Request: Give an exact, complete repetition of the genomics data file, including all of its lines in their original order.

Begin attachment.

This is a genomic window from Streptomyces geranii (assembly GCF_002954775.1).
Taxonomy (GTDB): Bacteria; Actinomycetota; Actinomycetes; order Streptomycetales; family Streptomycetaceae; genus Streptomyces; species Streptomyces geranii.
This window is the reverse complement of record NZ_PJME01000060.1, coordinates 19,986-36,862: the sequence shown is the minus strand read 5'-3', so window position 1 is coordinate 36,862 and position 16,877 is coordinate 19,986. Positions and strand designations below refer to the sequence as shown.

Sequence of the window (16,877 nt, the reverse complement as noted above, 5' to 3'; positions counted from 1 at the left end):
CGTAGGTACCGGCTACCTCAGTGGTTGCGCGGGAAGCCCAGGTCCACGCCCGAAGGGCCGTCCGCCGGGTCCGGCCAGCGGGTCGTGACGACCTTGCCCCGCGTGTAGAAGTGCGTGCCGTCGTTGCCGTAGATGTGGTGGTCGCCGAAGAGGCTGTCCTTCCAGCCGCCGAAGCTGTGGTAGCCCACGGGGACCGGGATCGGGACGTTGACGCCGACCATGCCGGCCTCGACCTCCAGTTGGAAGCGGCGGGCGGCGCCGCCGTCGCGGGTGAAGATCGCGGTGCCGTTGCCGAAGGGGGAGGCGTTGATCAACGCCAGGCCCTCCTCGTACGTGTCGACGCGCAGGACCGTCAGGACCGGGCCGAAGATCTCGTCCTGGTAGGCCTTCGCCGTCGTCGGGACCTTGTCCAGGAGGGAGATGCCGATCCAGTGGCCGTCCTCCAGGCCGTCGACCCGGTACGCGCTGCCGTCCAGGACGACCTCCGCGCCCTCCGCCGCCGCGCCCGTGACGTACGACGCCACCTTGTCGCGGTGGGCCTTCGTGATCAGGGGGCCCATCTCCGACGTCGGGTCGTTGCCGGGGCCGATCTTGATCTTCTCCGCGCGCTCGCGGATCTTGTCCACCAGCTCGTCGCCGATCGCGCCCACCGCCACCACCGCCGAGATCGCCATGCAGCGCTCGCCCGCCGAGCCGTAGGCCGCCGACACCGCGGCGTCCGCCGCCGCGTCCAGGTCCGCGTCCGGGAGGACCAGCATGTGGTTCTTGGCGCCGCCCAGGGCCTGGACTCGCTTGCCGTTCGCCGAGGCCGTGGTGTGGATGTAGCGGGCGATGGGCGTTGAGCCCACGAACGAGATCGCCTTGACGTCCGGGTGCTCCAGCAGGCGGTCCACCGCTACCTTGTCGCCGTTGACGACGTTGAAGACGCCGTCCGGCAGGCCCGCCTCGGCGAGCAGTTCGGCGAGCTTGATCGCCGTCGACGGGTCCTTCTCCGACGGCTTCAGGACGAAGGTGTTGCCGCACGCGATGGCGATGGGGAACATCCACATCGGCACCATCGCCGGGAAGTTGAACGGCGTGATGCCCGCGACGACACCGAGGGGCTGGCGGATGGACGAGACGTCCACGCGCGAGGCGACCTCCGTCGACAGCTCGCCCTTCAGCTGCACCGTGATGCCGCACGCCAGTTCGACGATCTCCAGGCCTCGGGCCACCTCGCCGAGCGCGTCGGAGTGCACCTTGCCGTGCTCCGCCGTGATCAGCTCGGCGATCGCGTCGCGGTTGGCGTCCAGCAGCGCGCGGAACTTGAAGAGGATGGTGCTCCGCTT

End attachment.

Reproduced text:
This is a genomic window from Streptomyces geranii (assembly GCF_002954775.1).
Taxonomy (GTDB): Bacteria; Actinomycetota; Actinomycetes; order Streptomycetales; family Streptomycetaceae; genus Streptomyces; species Streptomyces geranii.
This window is the reverse complement of record NZ_PJME01000060.1, coordinates 19,986-36,862: the sequence shown is the minus strand read 5'-3', so window position 1 is coordinate 36,862 and position 16,877 is coordinate 19,986. Positions and strand designations below refer to the sequence as shown.

Sequence of the window (16,877 nt, the reverse complement as noted above, 5' to 3'; positions counted from 1 at the left end):
CGTAGGTACCGGCTACCTCAGTGGTTGCGCGGGAAGCCCAGGTCCACGCCCGAAGGGCCGTCCGCCGGGTCCGGCCAGCGGGTCGTGACGACCTTGCCCCGCGTGTAGAAGTGCGTGCCGTCGTTGCCGTAGATGTGGTGGTCGCCGAAGAGGCTGTCCTTCCAGCCGCCGAAGCTGTGGTAGCCCACGGGGACCGGGATCGGGACGTTGACGCCGACCATGCCGGCCTCGACCTCCAGTTGGAAGCGGCGGGCGGCGCCGCCGTCGCGGGTGAAGATCGCGGTGCCGTTGCCGAAGGGGGAGGCGTTGATCAACGCCAGGCCCTCCTCGTACGTGTCGACGCGCAGGACCGTCAGGACCGGGCCGAAGATCTCGTCCTGGTAGGCCTTCGCCGTCGTCGGGACCTTGTCCAGGAGGGAGATGCCGATCCAGTGGCCGTCCTCCAGGCCGTCGACCCGGTACGCGCTGCCGTCCAGGACGACCTCCGCGCCCTCCGCCGCCGCGCCCGTGACGTACGACGCCACCTTGTCGCGGTGGGCCTTCGTGATCAGGGGGCCCATCTCCGACGTCGGGTCGTTGCCGGGGCCGATCTTGATCTTCTCCGCGCGCTCGCGGATCTTGTCCACCAGCTCGTCGCCGATCGCGCCCACCGCCACCACCGCCGAGATCGCCATGCAGCGCTCGCCCGCCGAGCCGTAGGCCGCCGACACCGCGGCGTCCGCCGCCGCGTCCAGGTCCGCGTCCGGGAGGACCAGCATGTGGTTCTTGGCGCCGCCCAGGGCCTGGACTCGCTTGCCGTTCGCCGAGGCCGTGGTGTGGATGTAGCGGGCGATGGGCGTTGAGCCCACGAACGAGATCGCCTTGACGTCCGGGTGCTCCAGCAGGCGGTCCACCGCTACCTTGTCGCCGTTGACGACGTTGAAGACGCCGTCCGGCAGGCCCGCCTCGGCGAGCAGTTCGGCGAGCTTGATCGCCGTCGACGGGTCCTTCTCCGACGGCTTCAGGACGAAGGTGTTGCCGCACGCGATGGCGATGGGGAACATCCACATCGGCACCATCGCCGGGAAGTTGAACGGCGTGATGCCCGCGACGACACCGAGGGGCTGGCGGATGGACGAGACGTCCACGCGCGAGGCGACCTCCGTCGACAGCTCGCCCTTCAGCTGCACCGTGATGCCGCACGCCAGTTCGACGATCTCCAGGCCTCGGGCCACCTCGCCGAGCGCGTCGGAGTGCACCTTGCCGTGCTCCGCCGTGATCAGCTCGGCGATCGCGTCGCGGTTGGCGTCCAGCAGCGCGCGGAACTTGAAGAGGATGGTGCTCCGCTT